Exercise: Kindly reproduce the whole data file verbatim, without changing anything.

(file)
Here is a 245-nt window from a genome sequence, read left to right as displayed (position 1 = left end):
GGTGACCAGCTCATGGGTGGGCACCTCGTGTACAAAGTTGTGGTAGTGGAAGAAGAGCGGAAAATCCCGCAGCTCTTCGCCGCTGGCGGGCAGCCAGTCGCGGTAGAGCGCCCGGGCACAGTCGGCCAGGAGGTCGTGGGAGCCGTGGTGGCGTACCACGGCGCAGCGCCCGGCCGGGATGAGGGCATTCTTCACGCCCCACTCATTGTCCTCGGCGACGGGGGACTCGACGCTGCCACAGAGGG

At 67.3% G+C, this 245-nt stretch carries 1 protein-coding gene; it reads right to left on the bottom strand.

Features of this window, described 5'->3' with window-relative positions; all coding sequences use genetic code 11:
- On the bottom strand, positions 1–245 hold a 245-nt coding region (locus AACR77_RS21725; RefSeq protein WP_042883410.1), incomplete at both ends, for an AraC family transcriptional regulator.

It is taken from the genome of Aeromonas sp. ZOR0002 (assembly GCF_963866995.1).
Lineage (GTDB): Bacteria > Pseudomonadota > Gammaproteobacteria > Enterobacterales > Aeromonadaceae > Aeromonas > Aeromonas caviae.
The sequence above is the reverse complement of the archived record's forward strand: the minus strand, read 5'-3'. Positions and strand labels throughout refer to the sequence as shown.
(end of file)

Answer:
Here is a 245-nt window from a genome sequence, read left to right as displayed (position 1 = left end):
GGTGACCAGCTCATGGGTGGGCACCTCGTGTACAAAGTTGTGGTAGTGGAAGAAGAGCGGAAAATCCCGCAGCTCTTCGCCGCTGGCGGGCAGCCAGTCGCGGTAGAGCGCCCGGGCACAGTCGGCCAGGAGGTCGTGGGAGCCGTGGTGGCGTACCACGGCGCAGCGCCCGGCCGGGATGAGGGCATTCTTCACGCCCCACTCATTGTCCTCGGCGACGGGGGACTCGACGCTGCCACAGAGGG

At 67.3% G+C, this 245-nt stretch carries 1 protein-coding gene; it reads right to left on the bottom strand.

Features of this window, described 5'->3' with window-relative positions; all coding sequences use genetic code 11:
- On the bottom strand, positions 1–245 hold a 245-nt coding region (locus AACR77_RS21725; RefSeq protein WP_042883410.1), incomplete at both ends, for an AraC family transcriptional regulator.

It is taken from the genome of Aeromonas sp. ZOR0002 (assembly GCF_963866995.1).
Lineage (GTDB): Bacteria > Pseudomonadota > Gammaproteobacteria > Enterobacterales > Aeromonadaceae > Aeromonas > Aeromonas caviae.
The sequence above is the reverse complement of the archived record's forward strand: the minus strand, read 5'-3'. Positions and strand labels throughout refer to the sequence as shown.